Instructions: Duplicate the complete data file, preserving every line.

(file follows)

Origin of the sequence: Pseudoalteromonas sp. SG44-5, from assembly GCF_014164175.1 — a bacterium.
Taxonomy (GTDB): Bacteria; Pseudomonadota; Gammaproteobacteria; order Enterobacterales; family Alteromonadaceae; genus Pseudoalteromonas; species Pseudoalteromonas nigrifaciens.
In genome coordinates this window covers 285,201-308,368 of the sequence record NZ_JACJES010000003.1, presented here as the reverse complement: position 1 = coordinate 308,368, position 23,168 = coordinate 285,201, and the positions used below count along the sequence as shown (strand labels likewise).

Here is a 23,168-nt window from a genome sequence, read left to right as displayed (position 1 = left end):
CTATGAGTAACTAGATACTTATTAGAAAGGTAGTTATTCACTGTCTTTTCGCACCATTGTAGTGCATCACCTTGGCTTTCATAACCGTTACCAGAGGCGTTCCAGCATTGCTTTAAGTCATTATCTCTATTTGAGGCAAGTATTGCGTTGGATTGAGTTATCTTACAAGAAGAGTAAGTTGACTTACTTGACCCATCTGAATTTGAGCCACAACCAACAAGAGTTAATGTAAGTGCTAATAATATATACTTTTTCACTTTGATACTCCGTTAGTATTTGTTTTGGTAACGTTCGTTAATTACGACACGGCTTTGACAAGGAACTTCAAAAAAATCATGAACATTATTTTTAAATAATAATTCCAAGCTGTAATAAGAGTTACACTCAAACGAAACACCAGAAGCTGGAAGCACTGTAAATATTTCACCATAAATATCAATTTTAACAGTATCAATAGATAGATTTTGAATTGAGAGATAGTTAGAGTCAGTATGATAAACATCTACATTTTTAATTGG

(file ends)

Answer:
Origin of the sequence: Pseudoalteromonas sp. SG44-5, from assembly GCF_014164175.1 — a bacterium.
Taxonomy (GTDB): Bacteria; Pseudomonadota; Gammaproteobacteria; order Enterobacterales; family Alteromonadaceae; genus Pseudoalteromonas; species Pseudoalteromonas nigrifaciens.
In genome coordinates this window covers 285,201-308,368 of the sequence record NZ_JACJES010000003.1, presented here as the reverse complement: position 1 = coordinate 308,368, position 23,168 = coordinate 285,201, and the positions used below count along the sequence as shown (strand labels likewise).

Here is a 23,168-nt window from a genome sequence, read left to right as displayed (position 1 = left end):
CTATGAGTAACTAGATACTTATTAGAAAGGTAGTTATTCACTGTCTTTTCGCACCATTGTAGTGCATCACCTTGGCTTTCATAACCGTTACCAGAGGCGTTCCAGCATTGCTTTAAGTCATTATCTCTATTTGAGGCAAGTATTGCGTTGGATTGAGTTATCTTACAAGAAGAGTAAGTTGACTTACTTGACCCATCTGAATTTGAGCCACAACCAACAAGAGTTAATGTAAGTGCTAATAATATATACTTTTTCACTTTGATACTCCGTTAGTATTTGTTTTGGTAACGTTCGTTAATTACGACACGGCTTTGACAAGGAACTTCAAAAAAATCATGAACATTATTTTTAAATAATAATTCCAAGCTGTAATAAGAGTTACACTCAAACGAAACACCAGAAGCTGGAAGCACTGTAAATATTTCACCATAAATATCAATTTTAACAGTATCAATAGATAGATTTTGAATTGAGAGATAGTTAGAGTCAGTATGATAAACATCTACATTTTTAATTGG